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"A penny for your thoughts"

Thursday, March 13, 2008

Malaysian stocks take a beating in the aftermath of its 12th general election.

Updated 7:31 PM 13-Mar-08

Malaysian stocks recover but investors keeps a wary eyes.

Malaysia’s main stock index plunged 9.5 per cent onMonday as investors dumped stocks, wiping out some US$30 billion in market capitalisation, probably the biggest single-day loss in the market’s history.

The Kuala Lumpur Composite Index rose by 2.8 per cent Tuesday as investors picked up blue chips such as Sime Darby and Maybank on the cheap, but fund managers were still wary amid political risk.

“Malaysia will be dead money until there is some political clarity that emerges over the next six to 12 months,” Credit Suisse analyst Stephen Hagger announced.

Investors in opposition-held Penang, which houses tech giants such as Intel, sought more clarity on state government policies. “The Americans and other investorsare more concerned about whether the incoming state government is pro-business and whether infrastructure projects identified with the previous
state government will continue,” said Mr Wong Siew Hai, head of Malaysian American Electronics Industry, a grouping of US technology firms.

Foreign research firm Merrill Lynch said an expected slowdown in the decision-
making process with a strong opposition in parliament triggered the negative reaction on the stock market. But he described as this has shaken the status quo of the the ruling coalition party, BN, and the government may address some of its shortfalls which will eventually help the competitiveness of the country.


Prime Minister Abdullah Ahmad Badawi’s political future and his public spending programme uncertainty tumbled o the Kuala Lumpur Composite Index by 9.5 per cent, at
1173, its steepest percentage fall since September 1998, during the Asian financial crisis This was underscored by the opposition Democratic Action Party, which will form the government in Penang, when it said it would review plans for a US$8 billion (S$11 billion) real estate development project in the northern industrial hub.Similarly, Kedah’s new Parti Islam SeMalaysia Menteri Besar Azizan Abdul Razak said he would review the RM50 billion Zipy petroleum pipeline project in the state as well as the Northern Corridor Economic Region (NCER).

These two are the first major projects the opposition will be reviewing after winning five of the country’s 13 states.The Penang project’s major backer is a firm owned partly by businessman Patrick Lim, a friend of Mr Abdullah’s son. Abad Naluri, the unlisted firm behind the project, is 25 per cent owned by property developer Equine Capital Bhd, valued at just US$87 million. Mr Patrick Lim is Equine’s chairman Meanwhile, investors in Malaysia dumped shares of government-linked construction stocks, ending the day down 9.5 per cent on the 10thMarfch.Malaysian Resources Corporation and UEM World Berhad led the slide amid concern that the government’s RM200 billion spending plan may be held up.Traders predicted that the market would continue on a downward trend this week.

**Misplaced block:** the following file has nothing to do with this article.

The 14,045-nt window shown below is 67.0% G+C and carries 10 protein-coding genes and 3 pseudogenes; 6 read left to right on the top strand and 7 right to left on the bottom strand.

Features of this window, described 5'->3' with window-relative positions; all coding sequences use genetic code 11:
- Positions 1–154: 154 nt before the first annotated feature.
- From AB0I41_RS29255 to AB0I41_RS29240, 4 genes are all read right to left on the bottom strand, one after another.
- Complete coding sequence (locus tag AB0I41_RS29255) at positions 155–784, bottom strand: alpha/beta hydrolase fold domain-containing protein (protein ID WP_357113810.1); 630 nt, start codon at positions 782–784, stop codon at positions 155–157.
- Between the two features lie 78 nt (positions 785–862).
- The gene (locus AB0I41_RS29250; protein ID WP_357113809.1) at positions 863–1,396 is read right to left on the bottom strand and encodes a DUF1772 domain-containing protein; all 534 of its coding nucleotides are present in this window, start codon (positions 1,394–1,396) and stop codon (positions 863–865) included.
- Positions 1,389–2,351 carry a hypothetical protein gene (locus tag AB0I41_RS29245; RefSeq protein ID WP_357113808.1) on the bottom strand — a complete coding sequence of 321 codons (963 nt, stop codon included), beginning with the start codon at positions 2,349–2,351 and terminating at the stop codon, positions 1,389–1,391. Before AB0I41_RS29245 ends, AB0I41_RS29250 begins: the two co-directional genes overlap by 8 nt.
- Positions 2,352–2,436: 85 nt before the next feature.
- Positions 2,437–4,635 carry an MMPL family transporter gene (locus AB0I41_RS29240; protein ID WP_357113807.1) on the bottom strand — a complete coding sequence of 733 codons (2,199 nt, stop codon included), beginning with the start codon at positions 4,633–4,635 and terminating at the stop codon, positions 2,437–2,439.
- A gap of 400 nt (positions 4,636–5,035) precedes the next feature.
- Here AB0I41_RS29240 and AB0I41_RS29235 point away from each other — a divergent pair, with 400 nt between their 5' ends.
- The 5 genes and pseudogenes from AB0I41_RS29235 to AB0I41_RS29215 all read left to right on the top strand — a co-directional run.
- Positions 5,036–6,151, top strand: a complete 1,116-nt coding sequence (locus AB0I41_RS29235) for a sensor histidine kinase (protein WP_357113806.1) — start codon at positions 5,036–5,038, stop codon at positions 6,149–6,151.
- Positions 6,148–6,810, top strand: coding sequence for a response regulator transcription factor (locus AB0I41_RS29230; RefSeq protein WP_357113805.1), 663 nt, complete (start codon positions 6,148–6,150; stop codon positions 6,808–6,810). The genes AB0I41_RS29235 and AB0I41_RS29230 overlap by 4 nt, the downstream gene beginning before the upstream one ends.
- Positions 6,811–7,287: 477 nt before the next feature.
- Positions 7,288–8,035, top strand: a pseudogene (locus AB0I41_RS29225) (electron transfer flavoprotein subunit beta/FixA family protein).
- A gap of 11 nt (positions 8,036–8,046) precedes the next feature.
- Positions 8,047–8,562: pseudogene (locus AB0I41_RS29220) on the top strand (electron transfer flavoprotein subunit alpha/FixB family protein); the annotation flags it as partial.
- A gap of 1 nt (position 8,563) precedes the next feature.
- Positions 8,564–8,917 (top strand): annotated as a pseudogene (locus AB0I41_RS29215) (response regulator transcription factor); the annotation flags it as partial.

Investors felt the wind of change in the business establishment, wiping half the value off Equine Capital. The sell-off also targeted other stocks involved in major state projects, such as Gamuda Bhd and MMCCorp which are building a RM12 billion (S$5 billion) rail project through opposition- held states in the north.MMC Corp is controlled by tycoon Syed Mokhtar Al-Bukhary, who has long had strong ties to the government.

Stocks linked to the federal government or its favoured tycoons bore the brunt of the damage, with plantation-to-energy group Sime Darby Bhd, the market’s biggest blue
chip, plunging nearly 18 per cent at one point. Major infrastructure firm Malaysian Resources Corp tumbled 34 per cent while builder UEM World Bhd fell nearly 21 per cent.Premium political stability has been removed according to Mr Ng Jun Sheng, senior analyst with SBB Securities

The ringgit fell by more than 1 per cent to its weakest levels in nearly two weeks, touching 3.2075 per US dollar. Still, credit rating agencies Fitch and Moody’s maintained their sovereign debt ratings on Malaysia, saying the economy was on a sound footing even if the election results created some short-term uncertainties.

Earlier on 9th March, PrimeMinister Abdullah Ahmad Badawi took the oath of office for a new five-year term, defying calls for him to step down over his party’s historic
electoral losses. cracks have appeared in the ruling coalition, especially within Umno despite pledges of support for PM. Mr Mukhriz Mahathir, 43, the youngest son of former premier Mahathir Mohamad is taking a stance against Datuk Seri Abdullah Ahmad Badawi & his son-in-law, Mr Khairy Jamaluddin.

Tan Sri Sanusi Junid, a former Cabinet Minister and an Umno veteran agreed with Dr Mahathir that Datuk Seri Abdullah should bear the responsibility for Barisan
Nasional’s massive losses. There would be a lot of horse trading and in-fighting within Umno, he added. Already, a proxy war between the premier and his influential
predecessor is brewing. Tan Sri Sanusi fears that this would continue to weaken Umno but he’s even more worried about what he says is an “illusion” the premier seems to have on the support he has from the party. “It’s the same illusion that the BN had when it went intoSaturday’s General Election,” he said.

Political analyst Ooi Kee Beng of the Institute of South East Asian Studies viewed that other businessmen, alternative businessmen, will move in now. InPenang, there will be a rejection of Umno businessmen will be more obvious than elsewhere.

Related Post : Malaysia's ruling coalition BN, lost its 2/3 majority hold

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